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Radiology. 2006 Sep;240(3):639-47.

Medical education research: challenges and opportunities.

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  • 1Department of Radiology, University of Wisconsin Hospital and Clinics, E3/311 Clinical Science Center, 600 Highland Ave, Madison, WI 53792-3252, USA.


Medical education research is not as well understood or established as is basic science or clinical research. The reasons for this are many, but most importantly, there is insufficient funding for medical education research and a dearth of skilled and experienced medical education researchers. There is no nationally centralized force to build and sustain a medical education research enterprise. Yet faculty and training programs are held accountable for the quality of patient care rendered by those that they train. New regulatory requirements at all levels of physician training demand assurance that physicians are competent to practice in the current health care environment and provide optimal patient care. Documenting the relationship between education and patient outcomes represents one of the biggest challenges and greatest opportunities in medical education research. There is no research infrastructure in place to support such outcomes studies. The majority of medical education research that is currently being done is supported by volunteer faculty time and resources. This is not a viable model to sustain a medical education research mission. Compared with medicine in general, these challenges are multiplied in radiology, where there are relatively fewer extramural research dollars available and skilled investigators to carry out radiology education research. Building a critical mass of radiology education researchers through education fellowship programs specific to radiology and mobilizing the existing radiology education researchers into one group with a shared vision are opportunities for elevating the status of radiology education research.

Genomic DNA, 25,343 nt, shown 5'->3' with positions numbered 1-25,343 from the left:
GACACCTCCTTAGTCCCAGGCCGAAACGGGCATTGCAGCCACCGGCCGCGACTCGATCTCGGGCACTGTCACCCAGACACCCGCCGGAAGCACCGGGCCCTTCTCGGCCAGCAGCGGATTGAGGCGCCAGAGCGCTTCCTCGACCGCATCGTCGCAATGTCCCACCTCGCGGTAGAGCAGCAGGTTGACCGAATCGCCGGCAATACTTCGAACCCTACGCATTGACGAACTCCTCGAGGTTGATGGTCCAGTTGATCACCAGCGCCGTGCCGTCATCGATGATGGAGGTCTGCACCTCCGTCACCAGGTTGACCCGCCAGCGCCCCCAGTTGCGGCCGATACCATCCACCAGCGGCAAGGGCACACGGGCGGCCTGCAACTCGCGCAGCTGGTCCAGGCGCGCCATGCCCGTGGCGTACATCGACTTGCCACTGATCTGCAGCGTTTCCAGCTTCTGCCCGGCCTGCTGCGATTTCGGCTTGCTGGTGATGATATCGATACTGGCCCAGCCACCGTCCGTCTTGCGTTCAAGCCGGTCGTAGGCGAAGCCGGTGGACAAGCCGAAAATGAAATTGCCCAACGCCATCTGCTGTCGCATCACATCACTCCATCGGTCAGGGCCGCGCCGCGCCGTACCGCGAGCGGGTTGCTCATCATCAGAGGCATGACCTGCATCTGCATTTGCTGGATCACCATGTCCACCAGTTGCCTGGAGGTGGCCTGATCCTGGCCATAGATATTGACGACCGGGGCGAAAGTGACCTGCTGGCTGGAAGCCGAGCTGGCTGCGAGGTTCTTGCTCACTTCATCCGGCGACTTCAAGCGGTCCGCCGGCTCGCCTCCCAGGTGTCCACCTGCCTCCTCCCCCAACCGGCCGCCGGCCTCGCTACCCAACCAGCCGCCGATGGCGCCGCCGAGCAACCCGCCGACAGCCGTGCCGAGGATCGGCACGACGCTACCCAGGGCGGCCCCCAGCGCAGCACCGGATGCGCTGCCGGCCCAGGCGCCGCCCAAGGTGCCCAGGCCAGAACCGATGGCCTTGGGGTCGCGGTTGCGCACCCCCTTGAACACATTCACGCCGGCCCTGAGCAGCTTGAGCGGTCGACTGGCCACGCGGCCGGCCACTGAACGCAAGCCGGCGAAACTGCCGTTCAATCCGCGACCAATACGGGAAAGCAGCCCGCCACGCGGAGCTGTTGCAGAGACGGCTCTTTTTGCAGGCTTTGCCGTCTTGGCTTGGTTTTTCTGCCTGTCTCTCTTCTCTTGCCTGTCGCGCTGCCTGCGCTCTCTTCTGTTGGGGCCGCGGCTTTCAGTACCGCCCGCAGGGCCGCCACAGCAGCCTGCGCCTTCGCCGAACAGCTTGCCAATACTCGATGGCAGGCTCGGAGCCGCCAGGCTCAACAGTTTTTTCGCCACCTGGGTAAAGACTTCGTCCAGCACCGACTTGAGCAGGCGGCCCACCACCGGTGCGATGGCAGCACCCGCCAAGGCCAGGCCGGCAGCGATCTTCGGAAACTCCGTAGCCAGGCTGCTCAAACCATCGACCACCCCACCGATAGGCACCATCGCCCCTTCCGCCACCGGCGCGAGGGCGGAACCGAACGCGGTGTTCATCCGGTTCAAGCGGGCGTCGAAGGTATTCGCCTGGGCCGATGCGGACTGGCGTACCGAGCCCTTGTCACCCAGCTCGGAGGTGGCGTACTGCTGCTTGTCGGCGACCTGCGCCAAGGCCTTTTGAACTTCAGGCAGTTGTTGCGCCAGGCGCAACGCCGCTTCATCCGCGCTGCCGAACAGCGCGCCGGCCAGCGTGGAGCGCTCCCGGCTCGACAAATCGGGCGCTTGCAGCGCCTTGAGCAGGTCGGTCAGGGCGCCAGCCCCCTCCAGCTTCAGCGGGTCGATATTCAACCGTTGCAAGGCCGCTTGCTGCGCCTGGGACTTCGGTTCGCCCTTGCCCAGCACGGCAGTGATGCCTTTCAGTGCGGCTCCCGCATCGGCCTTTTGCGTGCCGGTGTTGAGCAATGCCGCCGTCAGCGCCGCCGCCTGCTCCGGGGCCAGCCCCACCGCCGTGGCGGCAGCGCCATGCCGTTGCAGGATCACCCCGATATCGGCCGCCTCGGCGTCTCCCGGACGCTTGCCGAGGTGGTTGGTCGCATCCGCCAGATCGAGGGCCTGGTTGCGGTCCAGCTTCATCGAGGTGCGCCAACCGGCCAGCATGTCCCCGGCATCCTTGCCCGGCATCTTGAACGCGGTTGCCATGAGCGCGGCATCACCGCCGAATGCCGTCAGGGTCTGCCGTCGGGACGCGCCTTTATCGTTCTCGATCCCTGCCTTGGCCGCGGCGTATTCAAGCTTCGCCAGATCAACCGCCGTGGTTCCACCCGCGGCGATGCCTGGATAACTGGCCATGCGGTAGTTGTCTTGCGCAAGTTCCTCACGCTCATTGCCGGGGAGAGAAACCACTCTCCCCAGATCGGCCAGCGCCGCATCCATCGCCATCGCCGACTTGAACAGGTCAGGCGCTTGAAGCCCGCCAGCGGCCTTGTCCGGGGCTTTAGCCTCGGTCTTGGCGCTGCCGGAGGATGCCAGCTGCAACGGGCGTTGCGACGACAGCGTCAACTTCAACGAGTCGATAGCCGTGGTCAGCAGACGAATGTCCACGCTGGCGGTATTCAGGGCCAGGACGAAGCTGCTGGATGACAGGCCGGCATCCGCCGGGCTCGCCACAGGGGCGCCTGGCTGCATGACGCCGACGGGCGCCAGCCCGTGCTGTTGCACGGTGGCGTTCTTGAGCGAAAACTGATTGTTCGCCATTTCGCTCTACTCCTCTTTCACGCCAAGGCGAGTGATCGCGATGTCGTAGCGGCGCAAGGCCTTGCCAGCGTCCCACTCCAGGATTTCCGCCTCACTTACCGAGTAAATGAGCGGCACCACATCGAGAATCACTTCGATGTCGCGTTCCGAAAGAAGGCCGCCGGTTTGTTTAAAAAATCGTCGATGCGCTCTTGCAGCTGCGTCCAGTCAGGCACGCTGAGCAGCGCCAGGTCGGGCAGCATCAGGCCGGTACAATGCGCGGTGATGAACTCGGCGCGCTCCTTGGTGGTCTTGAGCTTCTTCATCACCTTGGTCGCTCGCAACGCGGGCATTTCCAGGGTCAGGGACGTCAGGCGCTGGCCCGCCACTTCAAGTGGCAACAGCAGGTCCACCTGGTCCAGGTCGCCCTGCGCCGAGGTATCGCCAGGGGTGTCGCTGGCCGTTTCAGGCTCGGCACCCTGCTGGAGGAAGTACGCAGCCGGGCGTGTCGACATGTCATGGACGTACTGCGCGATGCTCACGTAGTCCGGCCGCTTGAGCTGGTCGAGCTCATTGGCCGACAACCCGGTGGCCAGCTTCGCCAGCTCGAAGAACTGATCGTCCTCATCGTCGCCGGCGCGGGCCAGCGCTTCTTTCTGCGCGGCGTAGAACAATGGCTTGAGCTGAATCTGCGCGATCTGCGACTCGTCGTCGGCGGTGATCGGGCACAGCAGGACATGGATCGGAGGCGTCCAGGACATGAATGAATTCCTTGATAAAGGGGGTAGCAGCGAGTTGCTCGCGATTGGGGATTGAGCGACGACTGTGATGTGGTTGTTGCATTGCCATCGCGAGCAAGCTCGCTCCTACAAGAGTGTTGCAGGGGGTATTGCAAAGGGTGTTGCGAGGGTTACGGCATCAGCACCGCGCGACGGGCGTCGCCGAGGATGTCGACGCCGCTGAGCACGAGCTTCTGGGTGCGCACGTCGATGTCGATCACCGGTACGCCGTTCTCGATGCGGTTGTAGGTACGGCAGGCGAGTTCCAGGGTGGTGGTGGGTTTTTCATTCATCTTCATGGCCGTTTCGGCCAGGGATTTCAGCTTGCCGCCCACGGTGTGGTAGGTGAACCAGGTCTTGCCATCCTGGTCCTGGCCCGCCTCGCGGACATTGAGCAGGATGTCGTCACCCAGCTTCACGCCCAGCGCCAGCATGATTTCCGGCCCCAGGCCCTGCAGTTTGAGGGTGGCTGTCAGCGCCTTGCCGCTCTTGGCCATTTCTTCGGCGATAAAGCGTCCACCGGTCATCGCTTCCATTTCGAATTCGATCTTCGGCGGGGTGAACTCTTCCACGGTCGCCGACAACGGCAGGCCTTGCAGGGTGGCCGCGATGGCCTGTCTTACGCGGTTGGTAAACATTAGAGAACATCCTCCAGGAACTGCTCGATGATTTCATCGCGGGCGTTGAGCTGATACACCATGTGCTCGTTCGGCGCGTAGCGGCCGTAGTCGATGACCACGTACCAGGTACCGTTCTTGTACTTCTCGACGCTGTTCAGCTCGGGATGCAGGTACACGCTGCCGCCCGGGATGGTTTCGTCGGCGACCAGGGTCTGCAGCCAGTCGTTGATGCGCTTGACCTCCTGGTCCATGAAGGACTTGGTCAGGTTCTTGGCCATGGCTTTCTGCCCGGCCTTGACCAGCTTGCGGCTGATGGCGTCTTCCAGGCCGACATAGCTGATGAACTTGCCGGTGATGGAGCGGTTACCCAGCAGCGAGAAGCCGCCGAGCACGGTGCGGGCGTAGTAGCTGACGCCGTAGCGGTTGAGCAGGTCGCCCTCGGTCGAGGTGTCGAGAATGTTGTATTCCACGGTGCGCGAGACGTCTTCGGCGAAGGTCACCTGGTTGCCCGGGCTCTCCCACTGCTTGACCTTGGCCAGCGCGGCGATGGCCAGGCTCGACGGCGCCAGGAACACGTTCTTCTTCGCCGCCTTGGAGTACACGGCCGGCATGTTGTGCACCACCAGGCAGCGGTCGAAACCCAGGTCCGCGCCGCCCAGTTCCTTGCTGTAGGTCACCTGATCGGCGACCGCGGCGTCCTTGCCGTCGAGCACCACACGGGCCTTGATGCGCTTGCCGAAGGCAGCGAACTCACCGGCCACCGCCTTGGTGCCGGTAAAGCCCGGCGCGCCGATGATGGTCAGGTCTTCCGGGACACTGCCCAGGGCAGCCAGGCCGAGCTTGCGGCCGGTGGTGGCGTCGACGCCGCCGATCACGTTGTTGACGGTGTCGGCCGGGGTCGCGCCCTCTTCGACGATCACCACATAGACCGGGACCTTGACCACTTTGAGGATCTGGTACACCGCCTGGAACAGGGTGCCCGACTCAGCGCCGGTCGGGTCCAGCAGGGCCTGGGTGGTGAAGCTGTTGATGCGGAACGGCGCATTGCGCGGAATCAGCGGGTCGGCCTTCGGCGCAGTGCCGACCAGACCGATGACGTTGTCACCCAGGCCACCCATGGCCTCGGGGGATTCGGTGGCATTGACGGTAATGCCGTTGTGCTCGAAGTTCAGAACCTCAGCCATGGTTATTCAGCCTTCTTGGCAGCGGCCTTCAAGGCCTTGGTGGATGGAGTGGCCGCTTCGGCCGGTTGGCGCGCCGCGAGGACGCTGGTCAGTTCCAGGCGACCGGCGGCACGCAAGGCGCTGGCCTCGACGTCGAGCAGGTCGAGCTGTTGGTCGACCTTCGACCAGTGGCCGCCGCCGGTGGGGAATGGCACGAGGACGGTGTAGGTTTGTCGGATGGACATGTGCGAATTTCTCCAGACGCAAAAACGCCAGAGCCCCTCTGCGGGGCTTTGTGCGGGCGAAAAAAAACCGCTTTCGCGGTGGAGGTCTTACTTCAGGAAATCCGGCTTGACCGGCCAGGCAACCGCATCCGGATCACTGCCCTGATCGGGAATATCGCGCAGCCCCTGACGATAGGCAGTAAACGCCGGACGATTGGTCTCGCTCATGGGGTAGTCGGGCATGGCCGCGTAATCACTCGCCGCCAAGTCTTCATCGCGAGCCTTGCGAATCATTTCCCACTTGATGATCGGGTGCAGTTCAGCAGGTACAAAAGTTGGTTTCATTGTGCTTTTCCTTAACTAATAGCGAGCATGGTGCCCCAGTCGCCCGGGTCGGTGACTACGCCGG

(c) RSNA, 2006.

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